We went through some of the teacher development feedback that we had been giving out and Shaun suggested (apart from many others things too numerous to mention here, but I am onto them Shaun, honest) that the CPD be linked directly to the teachers’ PDIs so that they know from the outset of their employment that we will be helping them to develop. This is a great idea, making the process an accountable cycle and for teachers to get the most out of working for an IH school and giving them the tools they need to continue progressing.
But… the buck shouldn’t necessarily stop with us DoSes. We know that as a DoS, ADoS and Teacher Development Manager, we are responsible for ensuring the quality of the teaching in our schools is sustained and improved. But we also know that we learn so much from each other as teachers during observations: it is not the case that any people in the above-mentioned positions simply preside as judge, jury and executioner over their teachers’ classes. It’s about helping everyone learn from each other – the much-lauded ‘facilitator’ teacher role does not end when you leave the classroom.
So, integral to the above is our Peer Observations system. At any time during the academic year, a teacher may ask to observe another teacher if they wish to – and we also have two periods a year when there is a set round of peer observations. We can watch each other for half a class and then have a group feedback during a CPD meeting, where we are all able to share our experiences and give back activities we liked to the school as a whole.
And our teachers also know that we are not alone… apart from our IH San Isidro CPD programme, there ae great web-based resources on http://ihworld.com/ (affiliates area) and indeed our own TD blog too http://ihsanisidro.wordpress.com/.
It’s early days, but instead of having a system where each new observation throws up different unrelated challenges, we now have a cyclical CPD programme where all the staff share their knowledge. We are in the midst of a new chapter in teacher development and we will see what happens – certainly in the next few months, if Shaun or someone reminds me, I’ll report back to you. Just as soon as I’ve got through everything else on his list!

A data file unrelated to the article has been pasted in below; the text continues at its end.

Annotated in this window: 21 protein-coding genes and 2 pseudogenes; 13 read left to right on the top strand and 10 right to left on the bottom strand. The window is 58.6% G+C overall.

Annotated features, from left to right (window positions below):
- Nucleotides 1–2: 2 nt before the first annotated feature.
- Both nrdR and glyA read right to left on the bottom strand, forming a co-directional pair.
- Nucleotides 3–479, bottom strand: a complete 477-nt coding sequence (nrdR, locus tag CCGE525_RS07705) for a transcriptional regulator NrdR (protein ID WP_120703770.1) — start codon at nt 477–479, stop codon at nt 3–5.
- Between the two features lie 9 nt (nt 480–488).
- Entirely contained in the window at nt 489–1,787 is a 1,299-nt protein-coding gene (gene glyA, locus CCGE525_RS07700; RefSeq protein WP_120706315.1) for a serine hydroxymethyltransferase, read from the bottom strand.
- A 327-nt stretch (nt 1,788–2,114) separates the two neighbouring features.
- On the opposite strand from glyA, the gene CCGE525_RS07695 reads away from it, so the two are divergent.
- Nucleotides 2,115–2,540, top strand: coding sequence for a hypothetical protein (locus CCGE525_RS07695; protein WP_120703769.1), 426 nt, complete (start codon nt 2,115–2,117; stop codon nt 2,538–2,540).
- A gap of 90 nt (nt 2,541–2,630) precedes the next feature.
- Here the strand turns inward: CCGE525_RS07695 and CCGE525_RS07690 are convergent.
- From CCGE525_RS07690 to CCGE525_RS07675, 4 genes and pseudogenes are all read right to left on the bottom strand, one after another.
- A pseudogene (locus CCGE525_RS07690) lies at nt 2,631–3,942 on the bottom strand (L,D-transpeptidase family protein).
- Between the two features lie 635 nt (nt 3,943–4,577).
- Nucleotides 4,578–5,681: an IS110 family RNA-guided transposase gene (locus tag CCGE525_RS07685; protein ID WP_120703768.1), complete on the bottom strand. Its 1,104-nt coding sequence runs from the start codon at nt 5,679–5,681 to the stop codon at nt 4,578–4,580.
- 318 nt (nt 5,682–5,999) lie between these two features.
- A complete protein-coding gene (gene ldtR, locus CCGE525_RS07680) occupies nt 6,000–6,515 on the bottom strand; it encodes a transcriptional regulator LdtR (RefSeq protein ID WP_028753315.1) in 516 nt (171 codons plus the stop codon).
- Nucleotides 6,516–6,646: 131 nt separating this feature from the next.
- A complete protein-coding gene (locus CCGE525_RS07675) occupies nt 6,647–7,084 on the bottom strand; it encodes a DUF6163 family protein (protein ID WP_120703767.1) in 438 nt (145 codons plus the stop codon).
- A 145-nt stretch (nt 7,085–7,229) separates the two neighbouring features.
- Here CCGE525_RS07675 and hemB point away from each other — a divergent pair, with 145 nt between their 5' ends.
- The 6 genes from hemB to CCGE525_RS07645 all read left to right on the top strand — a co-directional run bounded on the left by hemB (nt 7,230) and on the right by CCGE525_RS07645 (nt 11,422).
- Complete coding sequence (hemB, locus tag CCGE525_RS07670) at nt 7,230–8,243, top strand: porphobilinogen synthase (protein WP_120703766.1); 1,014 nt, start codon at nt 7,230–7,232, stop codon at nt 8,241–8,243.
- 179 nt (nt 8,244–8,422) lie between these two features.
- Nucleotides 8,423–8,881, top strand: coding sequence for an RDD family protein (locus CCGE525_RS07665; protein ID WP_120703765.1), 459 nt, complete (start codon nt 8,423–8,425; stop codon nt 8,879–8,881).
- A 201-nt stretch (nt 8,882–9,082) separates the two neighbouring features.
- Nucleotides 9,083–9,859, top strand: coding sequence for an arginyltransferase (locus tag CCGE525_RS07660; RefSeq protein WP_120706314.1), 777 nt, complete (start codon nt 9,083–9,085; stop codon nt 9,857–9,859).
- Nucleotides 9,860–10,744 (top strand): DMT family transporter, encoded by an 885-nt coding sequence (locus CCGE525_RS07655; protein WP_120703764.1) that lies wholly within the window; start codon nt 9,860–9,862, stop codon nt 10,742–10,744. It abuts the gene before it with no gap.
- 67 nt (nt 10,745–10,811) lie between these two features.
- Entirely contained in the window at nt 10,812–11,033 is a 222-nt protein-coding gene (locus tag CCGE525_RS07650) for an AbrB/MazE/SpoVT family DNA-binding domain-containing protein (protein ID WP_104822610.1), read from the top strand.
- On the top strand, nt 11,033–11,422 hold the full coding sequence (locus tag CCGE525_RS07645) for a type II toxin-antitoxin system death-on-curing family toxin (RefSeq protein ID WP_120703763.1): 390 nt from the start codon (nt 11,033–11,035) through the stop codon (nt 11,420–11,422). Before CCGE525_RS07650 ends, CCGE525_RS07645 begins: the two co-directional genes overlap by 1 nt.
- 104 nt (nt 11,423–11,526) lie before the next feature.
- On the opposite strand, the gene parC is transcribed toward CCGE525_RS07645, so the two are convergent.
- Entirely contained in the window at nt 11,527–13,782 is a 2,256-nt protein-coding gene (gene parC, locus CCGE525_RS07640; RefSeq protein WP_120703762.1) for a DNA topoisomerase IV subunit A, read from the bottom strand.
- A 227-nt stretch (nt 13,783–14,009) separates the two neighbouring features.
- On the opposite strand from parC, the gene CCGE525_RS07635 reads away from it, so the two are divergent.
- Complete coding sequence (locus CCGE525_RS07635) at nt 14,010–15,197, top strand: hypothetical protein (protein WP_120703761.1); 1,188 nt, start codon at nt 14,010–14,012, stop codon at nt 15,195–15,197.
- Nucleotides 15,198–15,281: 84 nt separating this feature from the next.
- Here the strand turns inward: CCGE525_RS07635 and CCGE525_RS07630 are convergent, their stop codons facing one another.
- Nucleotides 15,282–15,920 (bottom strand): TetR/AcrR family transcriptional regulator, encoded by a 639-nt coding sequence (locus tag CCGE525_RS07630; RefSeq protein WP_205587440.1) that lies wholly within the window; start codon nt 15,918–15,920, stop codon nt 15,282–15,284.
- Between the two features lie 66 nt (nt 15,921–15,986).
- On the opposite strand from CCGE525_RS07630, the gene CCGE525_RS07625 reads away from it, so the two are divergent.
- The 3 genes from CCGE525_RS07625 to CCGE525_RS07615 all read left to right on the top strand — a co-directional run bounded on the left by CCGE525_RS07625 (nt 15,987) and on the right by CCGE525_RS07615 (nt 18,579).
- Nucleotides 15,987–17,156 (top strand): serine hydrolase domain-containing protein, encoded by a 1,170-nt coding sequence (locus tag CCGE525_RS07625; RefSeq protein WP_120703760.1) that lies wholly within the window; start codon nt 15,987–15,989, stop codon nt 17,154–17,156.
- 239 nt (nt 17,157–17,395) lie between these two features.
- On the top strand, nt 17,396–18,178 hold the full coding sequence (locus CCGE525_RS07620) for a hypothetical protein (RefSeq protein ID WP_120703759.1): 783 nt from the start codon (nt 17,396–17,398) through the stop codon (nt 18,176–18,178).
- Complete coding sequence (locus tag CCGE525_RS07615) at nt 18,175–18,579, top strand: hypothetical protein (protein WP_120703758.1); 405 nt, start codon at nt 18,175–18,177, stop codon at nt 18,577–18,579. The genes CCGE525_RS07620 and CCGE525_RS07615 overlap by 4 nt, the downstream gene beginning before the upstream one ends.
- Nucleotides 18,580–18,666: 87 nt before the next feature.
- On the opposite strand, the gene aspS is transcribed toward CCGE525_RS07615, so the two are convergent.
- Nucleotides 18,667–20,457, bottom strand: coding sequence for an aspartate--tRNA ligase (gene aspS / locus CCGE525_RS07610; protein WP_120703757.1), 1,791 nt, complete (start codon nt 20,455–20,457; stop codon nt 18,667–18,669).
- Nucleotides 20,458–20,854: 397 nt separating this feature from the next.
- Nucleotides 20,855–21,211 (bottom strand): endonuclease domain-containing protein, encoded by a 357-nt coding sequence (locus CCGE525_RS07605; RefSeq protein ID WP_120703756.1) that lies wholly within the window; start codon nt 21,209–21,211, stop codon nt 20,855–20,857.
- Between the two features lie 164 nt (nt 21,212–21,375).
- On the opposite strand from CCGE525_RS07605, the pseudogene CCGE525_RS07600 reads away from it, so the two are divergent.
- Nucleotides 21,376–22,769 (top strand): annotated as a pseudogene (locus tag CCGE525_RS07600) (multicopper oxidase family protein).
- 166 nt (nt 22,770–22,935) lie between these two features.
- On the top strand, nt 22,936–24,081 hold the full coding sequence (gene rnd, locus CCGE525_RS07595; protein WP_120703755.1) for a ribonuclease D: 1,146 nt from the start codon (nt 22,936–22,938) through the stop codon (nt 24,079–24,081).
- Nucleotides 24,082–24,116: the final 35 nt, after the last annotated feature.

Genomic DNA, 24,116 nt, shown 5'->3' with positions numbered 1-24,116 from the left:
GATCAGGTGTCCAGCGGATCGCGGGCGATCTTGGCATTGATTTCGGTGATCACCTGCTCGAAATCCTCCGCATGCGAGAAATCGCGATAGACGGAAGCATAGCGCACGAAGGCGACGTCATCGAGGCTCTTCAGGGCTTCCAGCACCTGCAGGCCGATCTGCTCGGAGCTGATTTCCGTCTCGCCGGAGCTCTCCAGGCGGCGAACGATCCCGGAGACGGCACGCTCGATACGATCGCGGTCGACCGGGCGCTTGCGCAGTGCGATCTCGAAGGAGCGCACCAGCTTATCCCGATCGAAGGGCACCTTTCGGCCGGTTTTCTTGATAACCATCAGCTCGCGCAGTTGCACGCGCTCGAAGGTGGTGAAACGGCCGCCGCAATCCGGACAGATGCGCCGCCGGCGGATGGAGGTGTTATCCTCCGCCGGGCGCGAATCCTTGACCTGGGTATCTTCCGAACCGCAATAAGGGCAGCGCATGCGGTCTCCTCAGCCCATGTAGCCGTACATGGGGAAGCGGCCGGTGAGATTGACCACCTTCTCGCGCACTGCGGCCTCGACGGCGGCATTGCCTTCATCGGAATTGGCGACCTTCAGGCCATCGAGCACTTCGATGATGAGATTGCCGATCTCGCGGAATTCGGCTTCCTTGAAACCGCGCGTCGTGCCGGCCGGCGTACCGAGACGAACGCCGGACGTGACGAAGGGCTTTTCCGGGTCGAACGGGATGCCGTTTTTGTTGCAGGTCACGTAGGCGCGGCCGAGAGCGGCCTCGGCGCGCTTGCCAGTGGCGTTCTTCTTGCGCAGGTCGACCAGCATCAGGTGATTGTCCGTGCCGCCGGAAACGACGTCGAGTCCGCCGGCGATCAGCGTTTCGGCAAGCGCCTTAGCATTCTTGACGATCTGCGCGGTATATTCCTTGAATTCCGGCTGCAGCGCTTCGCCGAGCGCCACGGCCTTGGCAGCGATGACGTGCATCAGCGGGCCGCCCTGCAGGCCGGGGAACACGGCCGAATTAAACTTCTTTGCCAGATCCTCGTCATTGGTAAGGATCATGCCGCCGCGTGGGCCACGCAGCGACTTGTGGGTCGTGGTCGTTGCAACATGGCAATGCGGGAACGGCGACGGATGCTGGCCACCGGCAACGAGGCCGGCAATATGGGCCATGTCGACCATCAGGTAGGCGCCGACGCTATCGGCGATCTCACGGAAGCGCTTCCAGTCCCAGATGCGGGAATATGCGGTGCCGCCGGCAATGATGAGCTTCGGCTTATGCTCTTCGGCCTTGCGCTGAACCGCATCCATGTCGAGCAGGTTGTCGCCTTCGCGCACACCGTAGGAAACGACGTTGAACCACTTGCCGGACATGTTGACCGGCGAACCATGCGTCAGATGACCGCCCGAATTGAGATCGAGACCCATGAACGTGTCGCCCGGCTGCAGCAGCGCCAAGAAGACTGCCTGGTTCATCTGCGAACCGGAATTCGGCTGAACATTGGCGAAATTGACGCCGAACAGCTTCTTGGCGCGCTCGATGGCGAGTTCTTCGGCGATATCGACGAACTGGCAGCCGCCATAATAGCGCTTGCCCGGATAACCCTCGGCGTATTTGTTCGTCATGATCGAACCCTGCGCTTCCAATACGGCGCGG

And hopefully it’ll make fewer teachers feel as though they want to go play in the traffic.
Author’s Bio: Alastair is an English teacher, Director of Studies and the Teacher Development Manager at International House in San Isidro where he runs the CPD programme. Alastair has completed the International House Certificate of Advanced Methodology and all modules of the Cambridge DELTA.
As Teacher Development Manager at San Isidro, Alastair organises and delivers sessions in teacher training both in-house and at local schools, institutions, and conferences, including the I.H. Director of Studies conference in London. His special interests are developing students’ receptive skills as well as Discourse Analysis, Dogme ELT (Teaching Unplugged), and, more recently, teaching beginner-level students. Alastair also hopes that this year will be another good one for Argentine wine, as he’s running a bit low.